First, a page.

Oasis and Washington University Offer Meaningful Intergenerational Program Experiences for Members

Washington U OT Students and Members

Washington University walking tours infographic

Second-year occupational therapy students from Washington University participated in a 2-semester course that combines service-learning in community-based settings with management principles. During the fall semester, students were placed in groups of seven to eight and ten partnered with a community organization, conducting a needs assessment, and developing a 4-6 week program to be delivered during the spring semester. Community partners participated in a discussion with the students, offering insight into the needs of the organization or the population served. At the conclusion of the fall semester, the students “pitched” their final program proposals to the community organizations as part of the class.

Dr. Lauren Milton, a faculty member at the Washington University-Occupational Therapy (OT) program, rallied community organizations to partner with graduate students to develop and implement community programs. Milton reached out to Oasis Community Outreach Manager Sharon Hales. The partnership would soon become a wonderful opportunity to bring college students and Oasis members together. Hales quickly connected with Oasis health team colleague Marissa Sandbothe to help with project feasibility, design, and implementation.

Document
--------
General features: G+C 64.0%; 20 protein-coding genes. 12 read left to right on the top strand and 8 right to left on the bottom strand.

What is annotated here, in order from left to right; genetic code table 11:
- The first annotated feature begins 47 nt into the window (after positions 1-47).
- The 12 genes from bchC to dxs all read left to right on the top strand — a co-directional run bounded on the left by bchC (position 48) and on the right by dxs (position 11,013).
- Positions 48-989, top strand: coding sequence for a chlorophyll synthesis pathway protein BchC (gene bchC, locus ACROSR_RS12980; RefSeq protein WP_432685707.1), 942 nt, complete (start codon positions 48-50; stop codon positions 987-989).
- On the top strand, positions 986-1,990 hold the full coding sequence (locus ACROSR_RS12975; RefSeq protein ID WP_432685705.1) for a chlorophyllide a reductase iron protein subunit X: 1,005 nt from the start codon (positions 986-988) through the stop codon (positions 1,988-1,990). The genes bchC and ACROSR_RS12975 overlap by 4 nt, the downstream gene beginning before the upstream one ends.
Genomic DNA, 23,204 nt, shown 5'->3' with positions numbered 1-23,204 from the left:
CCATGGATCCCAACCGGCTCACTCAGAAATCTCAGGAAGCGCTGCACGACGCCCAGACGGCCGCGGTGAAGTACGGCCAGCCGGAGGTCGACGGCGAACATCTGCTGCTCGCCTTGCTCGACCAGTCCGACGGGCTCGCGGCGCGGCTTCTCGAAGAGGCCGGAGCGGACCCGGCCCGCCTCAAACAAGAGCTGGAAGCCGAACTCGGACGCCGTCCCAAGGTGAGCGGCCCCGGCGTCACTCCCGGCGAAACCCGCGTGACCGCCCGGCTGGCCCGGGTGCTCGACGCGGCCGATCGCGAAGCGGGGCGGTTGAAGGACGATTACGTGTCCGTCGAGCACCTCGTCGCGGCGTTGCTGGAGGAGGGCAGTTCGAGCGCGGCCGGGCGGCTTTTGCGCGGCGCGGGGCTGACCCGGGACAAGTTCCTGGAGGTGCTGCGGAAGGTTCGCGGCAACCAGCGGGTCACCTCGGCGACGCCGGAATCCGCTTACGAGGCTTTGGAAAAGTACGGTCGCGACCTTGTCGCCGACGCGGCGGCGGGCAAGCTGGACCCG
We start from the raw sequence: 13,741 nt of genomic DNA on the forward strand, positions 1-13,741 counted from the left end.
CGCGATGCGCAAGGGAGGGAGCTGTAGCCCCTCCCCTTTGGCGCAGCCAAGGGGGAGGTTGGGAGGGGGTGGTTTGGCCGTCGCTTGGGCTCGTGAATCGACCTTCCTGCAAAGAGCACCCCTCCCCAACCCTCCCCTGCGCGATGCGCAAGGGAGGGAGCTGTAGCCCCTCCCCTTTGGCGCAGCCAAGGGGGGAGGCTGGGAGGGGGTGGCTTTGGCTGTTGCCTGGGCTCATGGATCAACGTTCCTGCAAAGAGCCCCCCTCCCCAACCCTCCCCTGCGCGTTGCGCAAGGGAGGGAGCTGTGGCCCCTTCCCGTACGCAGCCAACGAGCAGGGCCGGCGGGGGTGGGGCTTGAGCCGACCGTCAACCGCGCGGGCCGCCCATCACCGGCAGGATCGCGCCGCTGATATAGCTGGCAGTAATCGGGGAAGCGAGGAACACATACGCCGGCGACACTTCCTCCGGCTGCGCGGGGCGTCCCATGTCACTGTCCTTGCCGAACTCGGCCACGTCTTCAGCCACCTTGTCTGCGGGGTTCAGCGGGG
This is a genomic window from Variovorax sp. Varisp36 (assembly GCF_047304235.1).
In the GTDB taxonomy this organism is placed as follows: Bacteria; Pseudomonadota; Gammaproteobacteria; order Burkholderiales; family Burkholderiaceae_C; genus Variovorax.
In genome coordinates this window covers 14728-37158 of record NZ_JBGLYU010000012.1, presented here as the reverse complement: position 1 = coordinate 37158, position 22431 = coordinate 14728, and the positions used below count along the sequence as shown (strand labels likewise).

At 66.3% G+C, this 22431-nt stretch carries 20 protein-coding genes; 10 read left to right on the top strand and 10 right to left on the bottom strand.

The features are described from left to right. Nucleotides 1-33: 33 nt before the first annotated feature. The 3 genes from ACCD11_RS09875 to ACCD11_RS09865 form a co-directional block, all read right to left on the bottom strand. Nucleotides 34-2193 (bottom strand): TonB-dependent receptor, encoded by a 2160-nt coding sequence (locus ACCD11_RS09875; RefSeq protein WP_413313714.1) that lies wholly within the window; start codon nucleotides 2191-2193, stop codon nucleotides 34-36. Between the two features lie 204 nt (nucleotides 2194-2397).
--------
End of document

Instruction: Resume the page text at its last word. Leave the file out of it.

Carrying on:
During the spring semester, student groups implemented their developed programs, then evaluated those programs and provided a report to the community partner as a culminating activity. The programs ranged from serving the population the organization services or providing a program to the actual organization’s employees and/or volunteers.  Each student group had a licensed occupational therapist serving as a mentor through the course who attended all of the program sessions as a way to provide assessment of students for the purposes of the course.  Students designed programs keeping in mind the unknowns of today, so they planned for both in-person and virtual – remaining flexible.

The results were exciting! Students designed new virtual programs in lifelong learning and technology; a diversity, equity, and inclusion training; exercise and health programs; topics for the telephone-based program Conversation that Count for Oasis members without technology; and wonderful outdoor activities like the Mind Body Connection walking series and gardening.

Washington University OT students, their supervisor and Oasis members met for five Monday mornings – walking the Great Rivers Greenways (GRG) and Laumeier Sculpture Park and journaling their experiences. Oasis walking leader, Donna Graef, also provided invaluable support by working with the students which brought this series to fruition.

More than 40 Oasis members registered for the program and over 30 attended every week. Thank you, Washington University OT faculty and students, for an extraordinary partnership and intergenerational program experience for members and staff.